"When do we start farming again?" asked Jason, 13. Probably never, thought Kathy, but no one said so.
As the crisis deepened, Kathy began to lose touch with Jerry. Like many farmers, he was not a big talker, not very good at showing his feelings. In normal times this reticence was a source of quiet strength for the family, but Kathy needed to know what her husband thought. Whenever she asked, though, all he said was, "I've always farmed."
Luckily, two years of hard times had dictated that Jerry get a town job, so when the ax fell he was already working at a furniture factory. Kathy was glad he had something to do so he could get away from the farm. Also, if he hadn't had the job, "I don't think mentally he would have been able to apply for it."
The Ottos, like many farm families in trouble, had done everything they could to keep their friends and acquaintances from knowing the extent of their misery. But after the shotgun incident, Kathy finally confided in a neighbor, who suggested she telephone Joan Blundall at the Mental Health Center in Spencer.
Blundall, a trained psychologist, interviewed Kathy the next day. The Ottos, she judged, could manage for the moment without professional help. She set Kathy up with Myrna Harms, a counselor from Jim Meek's extension service.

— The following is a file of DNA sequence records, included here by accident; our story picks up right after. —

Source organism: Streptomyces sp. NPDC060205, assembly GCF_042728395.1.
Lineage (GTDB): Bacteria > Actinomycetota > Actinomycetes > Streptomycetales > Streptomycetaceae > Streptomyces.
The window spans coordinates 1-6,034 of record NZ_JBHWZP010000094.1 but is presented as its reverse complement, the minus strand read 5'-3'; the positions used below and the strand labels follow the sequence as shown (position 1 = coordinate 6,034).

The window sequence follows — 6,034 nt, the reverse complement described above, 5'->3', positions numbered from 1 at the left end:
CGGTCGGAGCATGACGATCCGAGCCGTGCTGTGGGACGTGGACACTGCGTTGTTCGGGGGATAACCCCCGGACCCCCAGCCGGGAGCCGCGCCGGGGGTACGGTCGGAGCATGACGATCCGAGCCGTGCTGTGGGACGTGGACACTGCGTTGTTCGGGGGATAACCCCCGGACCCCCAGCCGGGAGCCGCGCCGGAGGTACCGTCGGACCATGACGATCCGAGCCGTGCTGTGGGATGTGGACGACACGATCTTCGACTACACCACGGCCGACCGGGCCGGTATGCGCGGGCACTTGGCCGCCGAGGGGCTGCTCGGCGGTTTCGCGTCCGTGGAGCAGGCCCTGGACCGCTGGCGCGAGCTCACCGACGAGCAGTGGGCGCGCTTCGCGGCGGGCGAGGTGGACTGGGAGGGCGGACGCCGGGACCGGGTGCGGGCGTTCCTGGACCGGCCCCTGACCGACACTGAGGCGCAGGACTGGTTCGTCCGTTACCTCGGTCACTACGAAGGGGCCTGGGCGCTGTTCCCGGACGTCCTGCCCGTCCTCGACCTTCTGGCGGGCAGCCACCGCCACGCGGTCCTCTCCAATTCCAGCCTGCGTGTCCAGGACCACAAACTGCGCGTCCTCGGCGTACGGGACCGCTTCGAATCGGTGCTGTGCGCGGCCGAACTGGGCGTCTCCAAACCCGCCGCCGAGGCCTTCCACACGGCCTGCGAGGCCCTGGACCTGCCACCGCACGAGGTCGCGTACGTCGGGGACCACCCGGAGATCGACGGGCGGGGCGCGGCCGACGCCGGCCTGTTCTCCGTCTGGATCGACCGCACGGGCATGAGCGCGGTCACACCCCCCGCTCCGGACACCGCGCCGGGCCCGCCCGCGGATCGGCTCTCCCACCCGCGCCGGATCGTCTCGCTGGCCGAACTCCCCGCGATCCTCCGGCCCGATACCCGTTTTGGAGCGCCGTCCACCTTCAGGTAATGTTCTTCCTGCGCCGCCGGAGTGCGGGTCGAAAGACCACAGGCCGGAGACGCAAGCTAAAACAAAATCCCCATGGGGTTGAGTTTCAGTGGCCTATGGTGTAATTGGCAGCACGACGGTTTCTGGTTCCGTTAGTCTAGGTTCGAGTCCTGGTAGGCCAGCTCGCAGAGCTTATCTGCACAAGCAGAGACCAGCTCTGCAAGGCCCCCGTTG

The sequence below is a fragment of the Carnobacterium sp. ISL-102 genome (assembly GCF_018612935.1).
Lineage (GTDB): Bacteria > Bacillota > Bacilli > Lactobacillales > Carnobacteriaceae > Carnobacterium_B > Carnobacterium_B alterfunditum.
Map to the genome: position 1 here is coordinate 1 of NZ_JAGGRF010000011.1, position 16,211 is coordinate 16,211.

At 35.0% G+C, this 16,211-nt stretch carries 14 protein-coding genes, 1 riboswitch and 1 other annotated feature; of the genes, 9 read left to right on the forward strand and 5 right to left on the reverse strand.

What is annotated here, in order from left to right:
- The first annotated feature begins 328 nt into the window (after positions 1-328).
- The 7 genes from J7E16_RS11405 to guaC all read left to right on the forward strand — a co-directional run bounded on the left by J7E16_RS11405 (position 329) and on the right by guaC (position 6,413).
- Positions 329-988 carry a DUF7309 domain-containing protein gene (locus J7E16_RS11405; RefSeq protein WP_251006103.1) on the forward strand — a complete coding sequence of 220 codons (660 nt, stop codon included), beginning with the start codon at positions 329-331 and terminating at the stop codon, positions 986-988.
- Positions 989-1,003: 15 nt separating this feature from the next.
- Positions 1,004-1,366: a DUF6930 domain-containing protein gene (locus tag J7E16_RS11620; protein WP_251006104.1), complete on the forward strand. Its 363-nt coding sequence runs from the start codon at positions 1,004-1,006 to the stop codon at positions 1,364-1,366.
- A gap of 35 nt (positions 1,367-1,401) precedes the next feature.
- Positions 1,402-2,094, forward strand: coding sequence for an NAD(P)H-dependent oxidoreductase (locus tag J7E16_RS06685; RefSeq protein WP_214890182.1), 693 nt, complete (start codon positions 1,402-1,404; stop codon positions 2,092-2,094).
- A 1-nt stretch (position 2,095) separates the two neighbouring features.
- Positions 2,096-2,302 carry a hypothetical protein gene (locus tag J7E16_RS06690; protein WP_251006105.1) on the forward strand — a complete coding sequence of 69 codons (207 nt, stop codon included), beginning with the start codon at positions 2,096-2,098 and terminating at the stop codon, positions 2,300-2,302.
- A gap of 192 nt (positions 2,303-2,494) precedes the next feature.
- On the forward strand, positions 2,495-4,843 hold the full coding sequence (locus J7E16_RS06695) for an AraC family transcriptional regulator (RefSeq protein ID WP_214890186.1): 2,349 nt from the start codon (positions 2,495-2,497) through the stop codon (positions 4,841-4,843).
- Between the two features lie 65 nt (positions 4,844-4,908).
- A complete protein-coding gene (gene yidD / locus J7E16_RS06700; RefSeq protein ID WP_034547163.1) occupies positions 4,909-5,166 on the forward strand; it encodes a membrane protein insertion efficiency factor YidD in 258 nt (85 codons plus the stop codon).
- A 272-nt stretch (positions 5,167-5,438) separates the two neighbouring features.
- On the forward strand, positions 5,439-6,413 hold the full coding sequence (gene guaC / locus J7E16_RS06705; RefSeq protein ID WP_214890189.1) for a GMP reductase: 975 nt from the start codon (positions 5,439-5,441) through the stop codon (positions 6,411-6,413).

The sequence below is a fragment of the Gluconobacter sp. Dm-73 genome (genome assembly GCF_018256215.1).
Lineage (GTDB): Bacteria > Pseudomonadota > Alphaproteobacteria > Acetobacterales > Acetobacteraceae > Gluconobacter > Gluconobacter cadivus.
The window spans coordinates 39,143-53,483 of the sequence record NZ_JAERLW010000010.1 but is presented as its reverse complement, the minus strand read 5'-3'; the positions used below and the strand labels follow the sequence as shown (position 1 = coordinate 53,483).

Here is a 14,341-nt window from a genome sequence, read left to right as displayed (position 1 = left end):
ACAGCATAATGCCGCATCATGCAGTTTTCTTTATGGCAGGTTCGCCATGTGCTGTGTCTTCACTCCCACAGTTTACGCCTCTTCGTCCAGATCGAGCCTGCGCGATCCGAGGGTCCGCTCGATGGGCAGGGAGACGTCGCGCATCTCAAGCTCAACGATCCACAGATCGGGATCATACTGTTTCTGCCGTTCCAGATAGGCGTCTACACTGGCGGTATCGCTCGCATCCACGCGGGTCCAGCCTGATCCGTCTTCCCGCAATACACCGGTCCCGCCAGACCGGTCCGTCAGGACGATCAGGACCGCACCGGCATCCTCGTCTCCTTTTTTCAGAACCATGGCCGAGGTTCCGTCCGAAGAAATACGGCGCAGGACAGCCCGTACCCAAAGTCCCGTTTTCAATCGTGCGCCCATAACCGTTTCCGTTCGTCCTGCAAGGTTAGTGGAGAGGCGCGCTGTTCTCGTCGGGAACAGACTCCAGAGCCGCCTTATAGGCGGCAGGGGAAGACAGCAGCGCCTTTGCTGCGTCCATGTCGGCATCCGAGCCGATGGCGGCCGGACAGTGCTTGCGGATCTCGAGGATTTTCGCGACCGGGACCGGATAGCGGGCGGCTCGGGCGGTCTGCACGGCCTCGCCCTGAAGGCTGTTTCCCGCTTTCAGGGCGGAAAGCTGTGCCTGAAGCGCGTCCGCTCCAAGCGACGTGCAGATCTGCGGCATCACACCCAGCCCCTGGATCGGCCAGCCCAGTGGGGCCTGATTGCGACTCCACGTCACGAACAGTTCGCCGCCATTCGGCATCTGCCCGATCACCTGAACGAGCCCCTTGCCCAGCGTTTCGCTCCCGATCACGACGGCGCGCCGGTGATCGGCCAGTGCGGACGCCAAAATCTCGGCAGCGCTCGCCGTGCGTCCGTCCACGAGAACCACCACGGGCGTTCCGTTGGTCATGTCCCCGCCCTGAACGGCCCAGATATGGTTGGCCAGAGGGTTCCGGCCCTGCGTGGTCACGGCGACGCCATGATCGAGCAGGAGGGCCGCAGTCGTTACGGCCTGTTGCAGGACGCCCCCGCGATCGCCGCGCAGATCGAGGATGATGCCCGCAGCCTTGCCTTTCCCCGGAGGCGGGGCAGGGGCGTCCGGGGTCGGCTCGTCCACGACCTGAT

Jerry did not object to Harms's visits, but did not join in the counseling sessions himself, and Harms -- a down-to-earth woman who had been through the farm crisis herself and had a husband a lot like Jerry -- never spoke to him except in passing. Kathy served as the conduit: "Whether he responded or not, I just kept talking."
Recovery has come slowly. The Ottos took advantage of a number of federal programs: food stamps, school lunches, and a special food program for infant children. Like many farmers, Kathy found welfare a tough pill to swallow. She drove to Spencer to use the food stamps, "so people I knew wouldn't see me." After six months they quit the stamps, because, "I'm happy to say, we no longer qualify."
Jerry is still at the furniture factory and enjoying it more, a valued worker who takes home a regular paycheck. Kathy makes $30 a day working once a week in the business office of a local hospital.
She plans to wait five years until 18-month-old Kylah is ready for school, then she hopes to study nursing, a lifetime goal. She'll only be 38, she said, and Myrna Harms has told her how important it is to have dreams.